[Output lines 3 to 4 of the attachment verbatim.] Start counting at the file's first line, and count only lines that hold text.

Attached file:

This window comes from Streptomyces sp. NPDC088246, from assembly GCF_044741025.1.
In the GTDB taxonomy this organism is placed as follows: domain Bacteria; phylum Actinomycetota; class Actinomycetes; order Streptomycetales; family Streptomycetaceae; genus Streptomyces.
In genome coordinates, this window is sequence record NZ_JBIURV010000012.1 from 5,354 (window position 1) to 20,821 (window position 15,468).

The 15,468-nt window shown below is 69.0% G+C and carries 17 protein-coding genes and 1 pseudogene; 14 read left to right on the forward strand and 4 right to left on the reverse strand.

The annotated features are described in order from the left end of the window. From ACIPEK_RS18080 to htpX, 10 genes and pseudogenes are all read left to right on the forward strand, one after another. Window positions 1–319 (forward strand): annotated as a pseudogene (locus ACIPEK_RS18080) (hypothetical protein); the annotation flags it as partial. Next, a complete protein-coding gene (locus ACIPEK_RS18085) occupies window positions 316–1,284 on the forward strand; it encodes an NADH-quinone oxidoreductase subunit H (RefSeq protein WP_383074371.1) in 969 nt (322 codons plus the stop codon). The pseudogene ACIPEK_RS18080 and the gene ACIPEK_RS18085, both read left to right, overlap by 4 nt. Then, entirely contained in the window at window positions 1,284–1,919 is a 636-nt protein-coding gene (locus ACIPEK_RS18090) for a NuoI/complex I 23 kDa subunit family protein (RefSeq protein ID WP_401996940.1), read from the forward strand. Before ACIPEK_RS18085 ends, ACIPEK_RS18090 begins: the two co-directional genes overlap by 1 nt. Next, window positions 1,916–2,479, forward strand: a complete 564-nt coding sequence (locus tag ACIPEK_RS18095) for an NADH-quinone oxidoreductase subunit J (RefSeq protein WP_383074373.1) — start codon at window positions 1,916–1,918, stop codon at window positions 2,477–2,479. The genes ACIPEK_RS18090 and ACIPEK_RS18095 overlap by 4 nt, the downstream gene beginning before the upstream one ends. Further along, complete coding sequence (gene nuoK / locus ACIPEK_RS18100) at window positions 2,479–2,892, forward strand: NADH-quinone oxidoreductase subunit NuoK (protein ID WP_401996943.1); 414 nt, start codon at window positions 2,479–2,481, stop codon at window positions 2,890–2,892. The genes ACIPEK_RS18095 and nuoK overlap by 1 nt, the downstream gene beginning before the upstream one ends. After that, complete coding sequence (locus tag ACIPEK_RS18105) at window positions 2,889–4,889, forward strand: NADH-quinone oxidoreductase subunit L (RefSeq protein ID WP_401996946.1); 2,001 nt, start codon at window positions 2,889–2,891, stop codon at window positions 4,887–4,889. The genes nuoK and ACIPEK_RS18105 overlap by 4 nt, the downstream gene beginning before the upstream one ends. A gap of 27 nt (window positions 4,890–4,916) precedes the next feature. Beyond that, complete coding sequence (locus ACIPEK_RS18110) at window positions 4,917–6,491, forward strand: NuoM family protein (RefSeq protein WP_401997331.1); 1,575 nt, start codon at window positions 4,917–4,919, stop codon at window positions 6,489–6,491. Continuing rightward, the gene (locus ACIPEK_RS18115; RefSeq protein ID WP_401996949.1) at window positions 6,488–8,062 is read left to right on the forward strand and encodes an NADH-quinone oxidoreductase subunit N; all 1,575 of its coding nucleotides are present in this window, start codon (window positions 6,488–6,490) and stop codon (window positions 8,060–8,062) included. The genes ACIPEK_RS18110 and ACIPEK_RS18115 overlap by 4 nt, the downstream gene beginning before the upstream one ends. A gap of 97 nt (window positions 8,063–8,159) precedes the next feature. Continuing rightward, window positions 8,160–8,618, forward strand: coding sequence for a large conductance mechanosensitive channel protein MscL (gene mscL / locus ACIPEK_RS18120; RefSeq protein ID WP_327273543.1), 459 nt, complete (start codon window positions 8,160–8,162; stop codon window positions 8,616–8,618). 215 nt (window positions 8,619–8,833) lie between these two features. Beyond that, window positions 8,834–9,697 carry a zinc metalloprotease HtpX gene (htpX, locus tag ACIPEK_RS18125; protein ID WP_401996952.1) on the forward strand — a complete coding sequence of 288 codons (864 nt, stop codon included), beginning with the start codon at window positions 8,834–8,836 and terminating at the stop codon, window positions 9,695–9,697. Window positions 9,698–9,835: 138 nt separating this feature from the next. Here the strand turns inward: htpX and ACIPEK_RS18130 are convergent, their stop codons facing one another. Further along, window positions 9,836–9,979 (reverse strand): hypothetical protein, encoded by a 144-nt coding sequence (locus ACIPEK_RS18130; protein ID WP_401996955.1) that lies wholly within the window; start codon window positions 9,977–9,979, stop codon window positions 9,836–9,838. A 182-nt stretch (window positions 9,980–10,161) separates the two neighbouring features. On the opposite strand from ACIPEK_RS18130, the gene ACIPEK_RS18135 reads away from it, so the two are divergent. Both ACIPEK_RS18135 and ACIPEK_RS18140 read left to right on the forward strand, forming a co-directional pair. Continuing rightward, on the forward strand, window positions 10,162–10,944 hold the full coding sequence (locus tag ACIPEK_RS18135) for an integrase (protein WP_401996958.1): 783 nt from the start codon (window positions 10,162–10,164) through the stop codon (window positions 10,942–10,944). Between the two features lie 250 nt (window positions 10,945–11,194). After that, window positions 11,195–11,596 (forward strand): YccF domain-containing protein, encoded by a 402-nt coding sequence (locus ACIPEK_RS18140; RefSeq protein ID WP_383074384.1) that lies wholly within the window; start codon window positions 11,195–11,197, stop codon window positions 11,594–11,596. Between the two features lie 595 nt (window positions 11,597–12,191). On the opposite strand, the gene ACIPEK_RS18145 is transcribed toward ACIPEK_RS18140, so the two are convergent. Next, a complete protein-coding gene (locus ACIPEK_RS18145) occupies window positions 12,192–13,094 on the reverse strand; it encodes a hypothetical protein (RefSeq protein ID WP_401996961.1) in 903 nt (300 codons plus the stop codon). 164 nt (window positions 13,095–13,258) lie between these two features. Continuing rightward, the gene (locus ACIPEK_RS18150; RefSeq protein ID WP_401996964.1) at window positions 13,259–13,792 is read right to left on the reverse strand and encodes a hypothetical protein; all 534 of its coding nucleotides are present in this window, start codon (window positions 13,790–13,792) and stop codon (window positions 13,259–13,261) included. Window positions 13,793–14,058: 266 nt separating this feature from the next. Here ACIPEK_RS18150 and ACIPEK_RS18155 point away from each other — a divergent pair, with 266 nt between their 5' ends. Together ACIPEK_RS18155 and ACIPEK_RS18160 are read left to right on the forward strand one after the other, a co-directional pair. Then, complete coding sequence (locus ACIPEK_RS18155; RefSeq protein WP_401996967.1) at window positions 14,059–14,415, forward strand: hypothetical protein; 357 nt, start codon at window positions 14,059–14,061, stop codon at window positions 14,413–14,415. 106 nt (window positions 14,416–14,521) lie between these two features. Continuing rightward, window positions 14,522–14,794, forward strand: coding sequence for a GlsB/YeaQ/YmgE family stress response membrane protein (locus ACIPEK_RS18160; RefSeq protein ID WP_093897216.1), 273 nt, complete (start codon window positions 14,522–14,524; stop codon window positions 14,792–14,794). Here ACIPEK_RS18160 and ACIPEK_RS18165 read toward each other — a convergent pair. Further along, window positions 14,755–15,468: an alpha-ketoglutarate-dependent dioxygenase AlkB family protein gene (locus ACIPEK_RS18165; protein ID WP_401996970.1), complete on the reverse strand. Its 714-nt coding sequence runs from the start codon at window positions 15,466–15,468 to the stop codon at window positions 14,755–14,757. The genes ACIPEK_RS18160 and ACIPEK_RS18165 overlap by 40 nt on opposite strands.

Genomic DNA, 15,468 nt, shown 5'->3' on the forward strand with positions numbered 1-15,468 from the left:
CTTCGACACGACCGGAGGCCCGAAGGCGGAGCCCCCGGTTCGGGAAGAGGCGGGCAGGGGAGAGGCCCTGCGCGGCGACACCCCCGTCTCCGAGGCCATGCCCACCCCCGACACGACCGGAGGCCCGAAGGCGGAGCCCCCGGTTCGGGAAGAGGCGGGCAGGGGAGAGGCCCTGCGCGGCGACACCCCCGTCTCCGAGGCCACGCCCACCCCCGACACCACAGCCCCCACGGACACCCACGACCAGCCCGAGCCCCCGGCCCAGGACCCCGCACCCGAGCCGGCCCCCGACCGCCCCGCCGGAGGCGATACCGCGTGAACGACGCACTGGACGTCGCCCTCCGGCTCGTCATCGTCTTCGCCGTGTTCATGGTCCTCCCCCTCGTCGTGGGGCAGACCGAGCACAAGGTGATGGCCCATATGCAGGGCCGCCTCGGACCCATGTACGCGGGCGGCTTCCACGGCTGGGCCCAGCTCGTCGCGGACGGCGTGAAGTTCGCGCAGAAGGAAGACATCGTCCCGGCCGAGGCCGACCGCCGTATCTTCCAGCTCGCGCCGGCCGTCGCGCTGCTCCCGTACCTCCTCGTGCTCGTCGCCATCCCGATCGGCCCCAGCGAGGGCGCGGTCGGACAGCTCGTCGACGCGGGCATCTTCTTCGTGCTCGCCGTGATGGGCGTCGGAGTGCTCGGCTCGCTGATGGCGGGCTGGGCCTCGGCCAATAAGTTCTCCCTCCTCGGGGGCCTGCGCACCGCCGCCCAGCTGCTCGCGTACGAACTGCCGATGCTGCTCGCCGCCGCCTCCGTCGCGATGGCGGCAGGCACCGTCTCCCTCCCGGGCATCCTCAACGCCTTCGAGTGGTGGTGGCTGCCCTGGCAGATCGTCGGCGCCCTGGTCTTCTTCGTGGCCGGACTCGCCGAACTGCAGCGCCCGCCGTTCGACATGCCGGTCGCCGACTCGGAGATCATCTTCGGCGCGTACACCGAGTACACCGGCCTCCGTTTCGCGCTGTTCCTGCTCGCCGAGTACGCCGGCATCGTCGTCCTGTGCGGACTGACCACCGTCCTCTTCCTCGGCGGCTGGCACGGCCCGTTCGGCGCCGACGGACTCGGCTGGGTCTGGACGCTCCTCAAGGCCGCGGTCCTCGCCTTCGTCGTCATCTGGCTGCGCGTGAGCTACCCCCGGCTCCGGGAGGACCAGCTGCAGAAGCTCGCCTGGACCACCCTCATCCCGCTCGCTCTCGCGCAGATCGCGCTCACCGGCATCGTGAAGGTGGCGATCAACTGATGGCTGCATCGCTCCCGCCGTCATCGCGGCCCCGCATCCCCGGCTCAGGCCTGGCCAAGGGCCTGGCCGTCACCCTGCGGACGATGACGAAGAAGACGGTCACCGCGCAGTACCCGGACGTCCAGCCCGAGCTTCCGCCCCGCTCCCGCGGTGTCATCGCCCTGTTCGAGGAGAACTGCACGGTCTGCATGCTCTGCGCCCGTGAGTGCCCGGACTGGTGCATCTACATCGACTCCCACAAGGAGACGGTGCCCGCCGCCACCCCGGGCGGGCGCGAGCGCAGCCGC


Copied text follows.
In genome coordinates, this window is sequence record NZ_JBIURV010000012.1 from 5,354 (window position 1) to 20,821 (window position 15,468).

The 15,468-nt window shown below is 69.0% G+C and carries 17 protein-coding genes and 1 pseudogene; 14 read left to right on the forward strand and 4 right to left on the reverse strand.